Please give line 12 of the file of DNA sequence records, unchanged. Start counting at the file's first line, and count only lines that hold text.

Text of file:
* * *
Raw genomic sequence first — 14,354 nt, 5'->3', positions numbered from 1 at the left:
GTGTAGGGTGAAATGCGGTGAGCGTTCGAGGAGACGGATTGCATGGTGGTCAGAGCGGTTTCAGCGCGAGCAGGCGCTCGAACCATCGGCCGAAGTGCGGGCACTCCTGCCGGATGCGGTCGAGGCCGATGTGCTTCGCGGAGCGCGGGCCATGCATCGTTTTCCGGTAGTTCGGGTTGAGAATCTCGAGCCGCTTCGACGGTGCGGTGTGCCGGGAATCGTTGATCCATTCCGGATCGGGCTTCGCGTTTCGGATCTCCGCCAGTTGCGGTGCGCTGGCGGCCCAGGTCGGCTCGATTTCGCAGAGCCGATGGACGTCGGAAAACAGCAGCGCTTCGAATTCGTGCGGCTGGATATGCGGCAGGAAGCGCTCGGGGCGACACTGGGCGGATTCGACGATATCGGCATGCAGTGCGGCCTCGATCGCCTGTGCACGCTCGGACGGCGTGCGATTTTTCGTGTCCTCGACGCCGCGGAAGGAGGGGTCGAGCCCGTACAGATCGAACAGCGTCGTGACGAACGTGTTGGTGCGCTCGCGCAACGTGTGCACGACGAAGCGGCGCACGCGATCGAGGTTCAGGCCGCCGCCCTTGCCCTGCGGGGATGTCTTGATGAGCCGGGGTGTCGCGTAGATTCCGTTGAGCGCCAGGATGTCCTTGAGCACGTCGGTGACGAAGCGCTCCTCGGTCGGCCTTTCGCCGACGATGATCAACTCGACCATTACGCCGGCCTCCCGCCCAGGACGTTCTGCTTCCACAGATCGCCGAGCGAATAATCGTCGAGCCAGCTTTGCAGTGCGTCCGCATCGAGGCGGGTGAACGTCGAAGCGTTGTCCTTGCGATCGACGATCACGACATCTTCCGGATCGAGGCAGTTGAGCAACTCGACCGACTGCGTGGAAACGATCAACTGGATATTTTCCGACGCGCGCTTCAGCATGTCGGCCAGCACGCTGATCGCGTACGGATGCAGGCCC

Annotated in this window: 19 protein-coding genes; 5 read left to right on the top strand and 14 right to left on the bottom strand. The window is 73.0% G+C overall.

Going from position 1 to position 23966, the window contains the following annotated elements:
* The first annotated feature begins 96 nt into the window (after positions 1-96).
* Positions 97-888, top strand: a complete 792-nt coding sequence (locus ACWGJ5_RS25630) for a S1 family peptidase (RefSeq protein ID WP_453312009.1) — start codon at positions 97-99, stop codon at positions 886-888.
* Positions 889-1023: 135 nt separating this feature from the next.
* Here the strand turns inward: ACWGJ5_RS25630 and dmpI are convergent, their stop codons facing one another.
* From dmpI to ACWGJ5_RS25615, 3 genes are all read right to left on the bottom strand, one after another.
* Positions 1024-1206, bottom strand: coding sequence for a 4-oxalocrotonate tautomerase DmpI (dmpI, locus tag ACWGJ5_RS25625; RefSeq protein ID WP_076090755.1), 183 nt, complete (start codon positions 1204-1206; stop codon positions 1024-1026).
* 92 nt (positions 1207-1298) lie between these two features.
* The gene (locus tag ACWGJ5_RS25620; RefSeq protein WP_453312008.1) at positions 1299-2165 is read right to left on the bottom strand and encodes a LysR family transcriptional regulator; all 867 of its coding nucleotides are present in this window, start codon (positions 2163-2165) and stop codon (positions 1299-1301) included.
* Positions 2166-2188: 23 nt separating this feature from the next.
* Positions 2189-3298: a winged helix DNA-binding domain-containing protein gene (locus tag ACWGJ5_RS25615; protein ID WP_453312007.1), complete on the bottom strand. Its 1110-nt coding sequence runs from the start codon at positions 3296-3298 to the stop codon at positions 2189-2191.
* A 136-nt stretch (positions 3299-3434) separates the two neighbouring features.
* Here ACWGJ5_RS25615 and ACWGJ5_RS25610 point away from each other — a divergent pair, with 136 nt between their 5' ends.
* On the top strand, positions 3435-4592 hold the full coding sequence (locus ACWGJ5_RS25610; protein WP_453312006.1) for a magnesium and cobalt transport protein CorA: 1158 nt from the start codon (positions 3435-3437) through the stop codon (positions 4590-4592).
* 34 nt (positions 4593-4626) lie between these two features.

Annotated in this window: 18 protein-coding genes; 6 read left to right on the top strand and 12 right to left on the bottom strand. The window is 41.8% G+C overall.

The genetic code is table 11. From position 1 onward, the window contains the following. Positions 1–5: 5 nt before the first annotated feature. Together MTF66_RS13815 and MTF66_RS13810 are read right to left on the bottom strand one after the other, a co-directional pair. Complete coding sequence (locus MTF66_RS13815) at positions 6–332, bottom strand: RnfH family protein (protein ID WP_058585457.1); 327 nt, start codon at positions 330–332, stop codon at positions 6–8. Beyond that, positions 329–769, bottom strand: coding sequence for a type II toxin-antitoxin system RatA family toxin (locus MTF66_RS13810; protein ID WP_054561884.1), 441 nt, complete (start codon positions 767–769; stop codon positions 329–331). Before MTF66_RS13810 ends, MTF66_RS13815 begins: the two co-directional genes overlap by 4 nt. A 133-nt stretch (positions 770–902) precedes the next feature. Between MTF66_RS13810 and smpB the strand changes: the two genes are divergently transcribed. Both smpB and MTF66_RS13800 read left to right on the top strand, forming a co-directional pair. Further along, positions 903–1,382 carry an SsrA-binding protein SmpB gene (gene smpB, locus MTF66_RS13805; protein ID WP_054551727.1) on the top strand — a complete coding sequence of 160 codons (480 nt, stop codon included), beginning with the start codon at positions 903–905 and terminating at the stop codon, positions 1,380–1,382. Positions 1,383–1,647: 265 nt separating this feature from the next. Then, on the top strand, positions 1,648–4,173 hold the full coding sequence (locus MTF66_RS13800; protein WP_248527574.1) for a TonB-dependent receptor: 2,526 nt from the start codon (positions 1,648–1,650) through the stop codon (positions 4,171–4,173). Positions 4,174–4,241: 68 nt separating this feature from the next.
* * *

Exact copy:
* The gene (locus tag ACWGJ5_RS25620; RefSeq protein WP_453312008.1) at positions 1299-2165 is read right to left on the bottom strand and encodes a LysR family transcriptional regulator; all 867 of its coding nucleotides are present in this window, start codon (positions 2163-2165) and stop codon (positions 1299-1301) included.